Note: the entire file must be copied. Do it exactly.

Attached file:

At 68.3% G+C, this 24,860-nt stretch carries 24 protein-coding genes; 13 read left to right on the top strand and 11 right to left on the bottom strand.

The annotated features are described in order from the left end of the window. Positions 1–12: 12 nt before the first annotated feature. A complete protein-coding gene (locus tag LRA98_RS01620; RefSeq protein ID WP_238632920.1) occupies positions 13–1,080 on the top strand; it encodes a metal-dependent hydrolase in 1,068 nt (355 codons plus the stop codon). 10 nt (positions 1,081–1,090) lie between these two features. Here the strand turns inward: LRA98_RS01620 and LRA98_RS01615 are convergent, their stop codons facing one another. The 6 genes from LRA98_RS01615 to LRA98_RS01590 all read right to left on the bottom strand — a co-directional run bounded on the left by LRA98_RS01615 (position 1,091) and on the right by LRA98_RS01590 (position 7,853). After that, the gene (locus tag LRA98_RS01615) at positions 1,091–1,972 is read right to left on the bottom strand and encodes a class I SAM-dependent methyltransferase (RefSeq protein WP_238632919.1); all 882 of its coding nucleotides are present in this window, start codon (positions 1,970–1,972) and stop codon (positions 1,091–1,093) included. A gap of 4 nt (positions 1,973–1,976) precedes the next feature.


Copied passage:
At 68.3% G+C, this 24,860-nt stretch carries 24 protein-coding genes; 13 read left to right on the top strand and 11 right to left on the bottom strand.

The annotated features are described in order from the left end of the window. Positions 1–12: 12 nt before the first annotated feature. A complete protein-coding gene (locus tag LRA98_RS01620; RefSeq protein ID WP_238632920.1) occupies positions 13–1,080 on the top strand; it encodes a metal-dependent hydrolase in 1,068 nt (355 codons plus the stop codon). 10 nt (positions 1,081–1,090) lie between these two features. Here the strand turns inward: LRA98_RS01620 and LRA98_RS01615 are convergent, their stop codons facing one another. The 6 genes from LRA98_RS01615 to LRA98_RS01590 all read right to left on the bottom strand — a co-directional run bounded on the left by LRA98_RS01615 (position 1,091) and on the right by LRA98_RS01590 (position 7,853). After that, the gene (locus tag LRA98_RS01615) at positions 1,091–1,972 is read right to left on the bottom strand and encodes a class I SAM-dependent methyltransferase (RefSeq protein WP_238632919.1); all 882 of its coding nucleotides are present in this window, start codon (positions 1,970–1,972) and stop codon (positions 1,091–1,093) included. A gap of 4 nt (positions 1,973–1,976) precedes the next feature.